The Story behind the Rob Ford Story

A little-known Supreme Court ruling unmuzzled reporters—and changed Canadian journalism

Photograph by Shaun Merritt

Robyn Doolittle could not sleep the night before the Toronto Star broke the story about what happened at the Garrison Ball. Not that she was too busy; the article had already been put to bed. “It was like, oh my God, we’re running this story that says the mayor of Toronto has an issue with alcohol. This is going to be nuts,” she says. She found herself at home rereading the piece in her head over and over, wondering what the blowback would be.

Hardly anyone in Toronto knew it at the time, but a month earlier Mayor Rob Ford had turned up, visibly under the influence of who knows what, at a charity ball for injured veterans. The spectacle of the mayor intoxicated on the job would have been newsworthy on its own, but it gave Doolittle’s newspaper, the Star, an opening to tell a much bigger story—a story the reporter, a twenty-nine-year-old part-time competitive figure skater, had been chasing for a year. The Garrison Ball incident was no aberration; Toronto’s mayor had a substance abuse problem.

The revelation would light a fuse under the biggest scandal in the city’s history, and the mayor’s office knew it was coming. “My personal rule is that no one’s surprised at what goes in the paper the next day,” she explains. Officially, Ford’s staffers refused to talk to the Star about anything, but she kept in touch with them through back channels, pinging texts and Twitter messages back and forth. The newspaper gave Ford’s people one last chance to comment before the story ran. They declined.

The Star published the story on Tuesday, March 26, 2013. The response, the same day, came like a freight train. As it happened, Ford was scheduled to present a key to the city to an old family friend, the boxer George Chuvalo. A Canadian heavyweight champion in the 1960s and ’70s, he had lived a life marked by drugs and tragedy. He had lost three sons to drug addiction, and a wife to suicide. A forest of shoulder-mounted TV cameras jostled for position under the yawning dome of Toronto’s city council chamber; younger reporters crawled through them and sat cross legged on the floor at the cameramen’s feet. As soon as the presentation ended, a reporter asked the mayor about the story.

“You know what, guys? This is about George Chuvalo,” said Ford, but he pressed on nevertheless. “If you want to address this, number one, it’s an outright lie. It’s the Toronto Star going after me again, and again, and again. They’re relentless—that’s fine. I’ll go head to head with the Toronto Star any time. Let’s just wait, just let’s wait, let’s just wait till the election is, and then we’ll see what happens. It’s just lies after lies and lies.” Then, sputtering furiously, he issued a challenge: “I’ve called you pathological liars, and you are. So why don’t you take me to court? ”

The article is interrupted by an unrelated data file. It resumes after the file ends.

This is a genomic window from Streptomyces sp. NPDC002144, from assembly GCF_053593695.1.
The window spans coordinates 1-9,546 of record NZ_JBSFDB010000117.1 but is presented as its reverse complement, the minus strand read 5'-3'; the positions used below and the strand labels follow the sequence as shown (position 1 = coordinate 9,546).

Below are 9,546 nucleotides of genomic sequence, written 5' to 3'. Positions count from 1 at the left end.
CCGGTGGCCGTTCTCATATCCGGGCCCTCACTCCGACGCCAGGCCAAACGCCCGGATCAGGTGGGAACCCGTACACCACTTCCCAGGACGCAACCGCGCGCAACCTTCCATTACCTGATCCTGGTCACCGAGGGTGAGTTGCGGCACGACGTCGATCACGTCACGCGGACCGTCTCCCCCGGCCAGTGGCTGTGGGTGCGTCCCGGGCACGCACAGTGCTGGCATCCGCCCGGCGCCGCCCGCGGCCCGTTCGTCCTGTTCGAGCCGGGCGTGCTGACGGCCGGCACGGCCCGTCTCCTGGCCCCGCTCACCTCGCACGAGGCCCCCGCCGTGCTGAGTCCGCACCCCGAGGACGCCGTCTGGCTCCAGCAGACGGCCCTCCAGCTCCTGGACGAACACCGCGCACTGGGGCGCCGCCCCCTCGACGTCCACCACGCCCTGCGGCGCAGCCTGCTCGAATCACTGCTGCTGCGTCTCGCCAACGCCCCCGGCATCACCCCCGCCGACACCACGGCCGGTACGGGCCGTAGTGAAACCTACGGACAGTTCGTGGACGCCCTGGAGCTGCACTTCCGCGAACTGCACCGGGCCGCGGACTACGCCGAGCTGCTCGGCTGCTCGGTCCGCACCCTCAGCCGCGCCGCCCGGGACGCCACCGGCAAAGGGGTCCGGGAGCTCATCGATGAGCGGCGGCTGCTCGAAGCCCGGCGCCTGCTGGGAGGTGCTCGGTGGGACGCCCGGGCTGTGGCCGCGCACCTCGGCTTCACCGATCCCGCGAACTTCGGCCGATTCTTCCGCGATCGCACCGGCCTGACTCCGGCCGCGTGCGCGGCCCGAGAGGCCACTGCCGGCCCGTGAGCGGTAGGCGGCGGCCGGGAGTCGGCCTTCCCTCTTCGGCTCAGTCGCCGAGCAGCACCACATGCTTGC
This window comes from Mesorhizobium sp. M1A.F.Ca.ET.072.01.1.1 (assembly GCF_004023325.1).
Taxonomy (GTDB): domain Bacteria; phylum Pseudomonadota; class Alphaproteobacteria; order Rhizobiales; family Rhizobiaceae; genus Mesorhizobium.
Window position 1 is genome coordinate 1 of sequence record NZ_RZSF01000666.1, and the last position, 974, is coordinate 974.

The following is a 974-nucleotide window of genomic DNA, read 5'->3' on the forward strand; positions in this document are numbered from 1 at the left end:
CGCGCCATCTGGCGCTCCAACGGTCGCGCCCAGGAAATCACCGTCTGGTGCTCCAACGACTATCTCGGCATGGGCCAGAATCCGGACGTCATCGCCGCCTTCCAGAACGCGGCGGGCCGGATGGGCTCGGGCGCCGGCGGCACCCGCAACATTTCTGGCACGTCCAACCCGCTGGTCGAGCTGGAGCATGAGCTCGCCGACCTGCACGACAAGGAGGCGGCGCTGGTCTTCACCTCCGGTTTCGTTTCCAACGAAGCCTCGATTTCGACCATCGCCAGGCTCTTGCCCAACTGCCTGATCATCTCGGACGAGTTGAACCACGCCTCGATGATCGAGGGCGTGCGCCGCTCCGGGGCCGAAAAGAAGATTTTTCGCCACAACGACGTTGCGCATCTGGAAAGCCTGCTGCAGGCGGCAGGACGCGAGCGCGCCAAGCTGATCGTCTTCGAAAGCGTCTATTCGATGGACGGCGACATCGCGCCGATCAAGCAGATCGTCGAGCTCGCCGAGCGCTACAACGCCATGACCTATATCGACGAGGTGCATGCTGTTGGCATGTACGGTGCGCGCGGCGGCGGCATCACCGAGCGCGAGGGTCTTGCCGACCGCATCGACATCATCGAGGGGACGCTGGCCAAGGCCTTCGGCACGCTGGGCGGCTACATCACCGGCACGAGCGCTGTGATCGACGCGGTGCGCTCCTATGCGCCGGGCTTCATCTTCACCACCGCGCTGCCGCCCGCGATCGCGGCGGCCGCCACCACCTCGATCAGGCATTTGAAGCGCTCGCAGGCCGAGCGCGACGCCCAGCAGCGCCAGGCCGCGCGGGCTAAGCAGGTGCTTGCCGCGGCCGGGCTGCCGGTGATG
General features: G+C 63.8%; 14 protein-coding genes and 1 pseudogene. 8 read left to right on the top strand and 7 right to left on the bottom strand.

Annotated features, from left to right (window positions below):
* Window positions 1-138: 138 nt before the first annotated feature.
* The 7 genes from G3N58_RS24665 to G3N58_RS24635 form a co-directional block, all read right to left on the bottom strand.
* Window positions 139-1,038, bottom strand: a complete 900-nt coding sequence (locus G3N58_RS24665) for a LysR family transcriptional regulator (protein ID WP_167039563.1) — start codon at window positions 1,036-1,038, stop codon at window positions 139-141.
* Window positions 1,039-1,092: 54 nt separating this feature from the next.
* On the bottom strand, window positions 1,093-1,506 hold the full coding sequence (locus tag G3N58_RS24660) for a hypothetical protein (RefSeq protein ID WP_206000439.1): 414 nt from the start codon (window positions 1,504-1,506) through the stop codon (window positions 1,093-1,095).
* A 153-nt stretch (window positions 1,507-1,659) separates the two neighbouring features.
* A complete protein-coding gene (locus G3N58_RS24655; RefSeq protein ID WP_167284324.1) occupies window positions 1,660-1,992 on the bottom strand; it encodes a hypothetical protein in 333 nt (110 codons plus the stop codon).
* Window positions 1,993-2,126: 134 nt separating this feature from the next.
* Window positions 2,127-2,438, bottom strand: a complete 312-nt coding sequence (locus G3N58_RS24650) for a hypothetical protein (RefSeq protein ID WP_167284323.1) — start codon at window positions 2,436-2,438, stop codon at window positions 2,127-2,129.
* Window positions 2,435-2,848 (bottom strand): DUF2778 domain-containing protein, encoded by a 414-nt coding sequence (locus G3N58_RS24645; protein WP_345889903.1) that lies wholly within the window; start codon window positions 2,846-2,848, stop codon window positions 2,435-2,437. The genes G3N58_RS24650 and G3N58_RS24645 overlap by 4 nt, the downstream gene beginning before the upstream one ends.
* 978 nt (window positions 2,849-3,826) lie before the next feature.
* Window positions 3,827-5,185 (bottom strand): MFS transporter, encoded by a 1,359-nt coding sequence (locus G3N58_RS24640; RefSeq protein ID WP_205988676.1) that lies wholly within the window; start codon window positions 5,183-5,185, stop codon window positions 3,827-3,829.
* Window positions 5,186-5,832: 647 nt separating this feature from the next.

We now know Rob Ford was lying and the Toronto Star was not. Later, stories would reveal his association with gang members (one of whom would be murdered) and a video of the mayor purportedly smoking crack cocaine. He would be investigated by his own police force, which even resorted to following him around the city in a rented plane. On that Tuesday in March, however, none of this was yet a matter of public record. It was the mayor’s word against the Star’s reporting—and the Star’s reporting relied heavily on anonymous sources who would not or could not publicly lend their names to it.

The truth about Rob Ford was dragged into public view one story at a time, in every case without the benefit of irrefutable proof. There were no Breathalyzer tests proving that the mayor had a drinking problem, and while three journalists reported seeing the video of the mayor smoking crack, it would be months before the police confirmed that it even existed. Through it all, Ford and his older brother Doug, a city councillor, fought back by vigorously advancing versions of events that were the exact opposite of what happened. How, then, did Doolittle and others manage to get at the truth without risking the mother of all defamation suits?

The journalists say they were just doing their jobs, but the lawyers who defend them when lawsuits materialize say that until recently being a good journalist was not enough. In 2009, the practices that enabled the telling of the Rob Ford story were written into Canadian law, and the change—a new defence for libel—came as no accident. Rather, it represented the culmination of decades-long hard work by a group of lawyers who felt that up until then Canadian libel law had been more intent on protecting reputations than on fostering debate.

In concept, defamation is pretty simple: any public communication that damages someone’s reputation. Anyone can launch a suit, and in Canada the defendant is in effect guilty until proven innocent; the law requires the person being sued to prove that what he or she said or wrote was defensible. (It is the other way around in the United States, where a public plaintiff must prove that the defendant knowingly and recklessly said or wrote something false.) Defamation suits can be gruelling, exposing defendants to months of stress: hostile questioning in the pretrial discovery process (more later about that) and cross-examination under oath during trial. And they’re expensive—especially if you lose.